Alex Cheng: Dig deep

Child prodigy’s don’t come around very often, but we’ve got our very own wonder here at Hillcrest in Alex Cheng!

Alex Cheng is a senior at Hillcrest High School. He has lived in Salt Lake City for most of his life, and has been at Hillcrest since his freshman year.

Since starting at Hillcrest as a freshmen, Cheng knew what he wanted to pursue. He made up his mind as a young teenager, and now, just 4 years later, is impacting people in ways hard to imagine.

As a young teenager, Cheng decided he wanted to pursue a career in science, specifically biomedical engineering. Cheng started coding in the fifth grade.

“I think it’s fun to create what you had on your own. Always something with computers or math, I’ve always been good at those two things… I think the reason I like science is because I think it’s the basis for all of life.”

Cheng is qualified for a $250,000 grant with Regeneron. 300 finalists were selected out of nearly 2,000 who submitted a STEM related research project.

“The finalists (only seniors in the competition) are each awarded at least $25,000, and the top 10 awards range from $40,000 to $250,000,” says newsroom authors. “The top 10 Regeneron Science Talent Search 2019 winners will be announced at a black-tie gala awards ceremony at the National Building Museum on March 12.”

Cheng did his project working with computers and eyes up at the Moran eye center Cheng takes computers to apply to images of the eye and tries to automatically detect diseases within the eye. What he is trying to fix is one of the most prominent causes of childhood blindness.

“Specifically my project was using machine learning and artificial intelligence to analyze the images for a disease called retinopathy premature,” said Cheng. “This is when babies don’t get enough oxygen and it stunts the blood vessel growth in their eye which can lead to vision complication and even blindness.”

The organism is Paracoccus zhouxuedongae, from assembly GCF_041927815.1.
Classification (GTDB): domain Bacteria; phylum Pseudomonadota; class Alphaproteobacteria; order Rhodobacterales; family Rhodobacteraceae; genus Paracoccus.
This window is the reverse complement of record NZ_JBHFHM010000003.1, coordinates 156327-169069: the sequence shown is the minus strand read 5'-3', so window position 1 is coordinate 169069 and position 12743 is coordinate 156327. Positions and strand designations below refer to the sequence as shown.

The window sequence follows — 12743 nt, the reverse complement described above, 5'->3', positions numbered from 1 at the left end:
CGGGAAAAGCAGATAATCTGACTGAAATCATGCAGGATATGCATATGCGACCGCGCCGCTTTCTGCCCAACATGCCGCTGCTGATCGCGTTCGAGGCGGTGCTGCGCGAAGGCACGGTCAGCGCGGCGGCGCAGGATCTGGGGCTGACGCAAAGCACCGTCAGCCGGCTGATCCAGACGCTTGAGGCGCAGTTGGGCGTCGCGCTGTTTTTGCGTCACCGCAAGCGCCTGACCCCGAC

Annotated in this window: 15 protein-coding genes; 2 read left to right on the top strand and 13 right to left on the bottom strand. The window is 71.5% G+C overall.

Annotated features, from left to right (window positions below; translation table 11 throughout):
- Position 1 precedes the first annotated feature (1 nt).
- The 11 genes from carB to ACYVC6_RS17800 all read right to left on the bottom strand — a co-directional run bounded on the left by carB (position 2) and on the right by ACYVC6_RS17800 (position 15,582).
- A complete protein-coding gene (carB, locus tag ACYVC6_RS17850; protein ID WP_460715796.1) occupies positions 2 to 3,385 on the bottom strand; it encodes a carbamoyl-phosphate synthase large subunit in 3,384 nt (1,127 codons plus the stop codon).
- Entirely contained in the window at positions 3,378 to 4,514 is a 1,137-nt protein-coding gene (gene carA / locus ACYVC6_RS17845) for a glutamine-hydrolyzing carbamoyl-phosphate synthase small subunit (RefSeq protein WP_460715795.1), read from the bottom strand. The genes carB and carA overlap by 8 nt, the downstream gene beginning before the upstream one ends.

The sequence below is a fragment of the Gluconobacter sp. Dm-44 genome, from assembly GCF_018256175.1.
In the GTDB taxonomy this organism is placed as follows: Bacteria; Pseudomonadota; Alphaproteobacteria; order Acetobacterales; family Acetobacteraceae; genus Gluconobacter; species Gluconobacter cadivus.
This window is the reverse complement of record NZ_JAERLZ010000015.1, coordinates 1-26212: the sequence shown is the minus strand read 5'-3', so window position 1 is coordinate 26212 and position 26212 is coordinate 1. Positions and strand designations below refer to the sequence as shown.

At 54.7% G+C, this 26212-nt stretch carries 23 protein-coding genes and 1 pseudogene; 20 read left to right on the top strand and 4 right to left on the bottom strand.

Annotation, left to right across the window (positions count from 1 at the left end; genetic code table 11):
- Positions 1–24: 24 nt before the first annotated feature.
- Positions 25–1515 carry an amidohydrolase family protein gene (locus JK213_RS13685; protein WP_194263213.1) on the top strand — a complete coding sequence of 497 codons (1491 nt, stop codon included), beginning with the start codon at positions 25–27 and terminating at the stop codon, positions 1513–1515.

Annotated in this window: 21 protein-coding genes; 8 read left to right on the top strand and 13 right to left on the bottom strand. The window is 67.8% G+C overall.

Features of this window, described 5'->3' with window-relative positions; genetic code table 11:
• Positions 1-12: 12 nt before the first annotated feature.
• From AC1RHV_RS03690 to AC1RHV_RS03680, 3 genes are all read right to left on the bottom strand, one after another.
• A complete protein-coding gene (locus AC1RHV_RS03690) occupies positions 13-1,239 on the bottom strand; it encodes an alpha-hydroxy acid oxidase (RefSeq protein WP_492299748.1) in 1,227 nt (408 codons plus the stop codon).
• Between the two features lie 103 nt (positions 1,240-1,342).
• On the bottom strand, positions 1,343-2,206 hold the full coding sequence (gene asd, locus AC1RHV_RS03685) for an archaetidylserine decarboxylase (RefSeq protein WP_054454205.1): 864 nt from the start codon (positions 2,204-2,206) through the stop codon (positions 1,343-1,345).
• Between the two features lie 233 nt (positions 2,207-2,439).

While Cheng is working on this project in hopes to help generations to come, he is still able to manage his time in school.

Cheng mentioned that what sets smart people and regular high schoolers is something actually quite simple.

“[Smart people] work harder and have a better way of organizing their life. They have that drive and that passion to really dig deep into something.”

Being smart isn’t just about having an intellectual mind, but for someone who is a legendary scientist at 18, you may find being intellectual isn’t the key to being “smart.”

“I’m considered smart by some people, but I wouldn’t really say I’m intellectually better than most people. I would just say that I figured stuff out earlier,” he explained.

Cheng manages to focus by staying organized, and his advice to anyone with homework struggles is to organize their time. Cheng believes time management is one of the biggest problems high schoolers have, and organizing and prioritizing his time has helped in his high school career so far.

One of Cheng’s inspirations is his dad and brother who are both in computer science careers. Science and learning is just one of his passions, something he likes to do.

One mathematician Cheng admires is Paul Erdos:

“He’s worked with so many people, so like you can trace back the lineage of any mathematician of anyone who has worked with with Paul Erdos.”

Erdos was also quite the character aside from math and his studies, he would travel the world and practically “live out of his suitcase,” said Cheng.

Cheng has more than just talents in math and sciences, he is very talented at the Piano. Cheng has been playing the piano for ten years and has been given the opportunity to perform on many occasions. Cheng has played with the Utah symphony twice, and has performed in Carnegie hall.

“Piano is a really good way to take a break from academic readers, it’s a different way of thinking, and you don’t have to. It’s just different for me because I get to take a break from everything else I do. It’s just something I really enjoy. It’s a way to express emotion through a different type of medium.”

Cheng is our own communities child prodigy; he excels in the field of science and in music and everything he works at. Here is some personal advice to everyone trying their best:

“You’re probably going to succeed. It doesn’t matter how smart you are, it’s more about hard work,” says Cheng. “Anyone can do scientific research or anything that they want as long as you have the drive and action to dig deep into what you want to do and seek opportunities to do what you want to do.”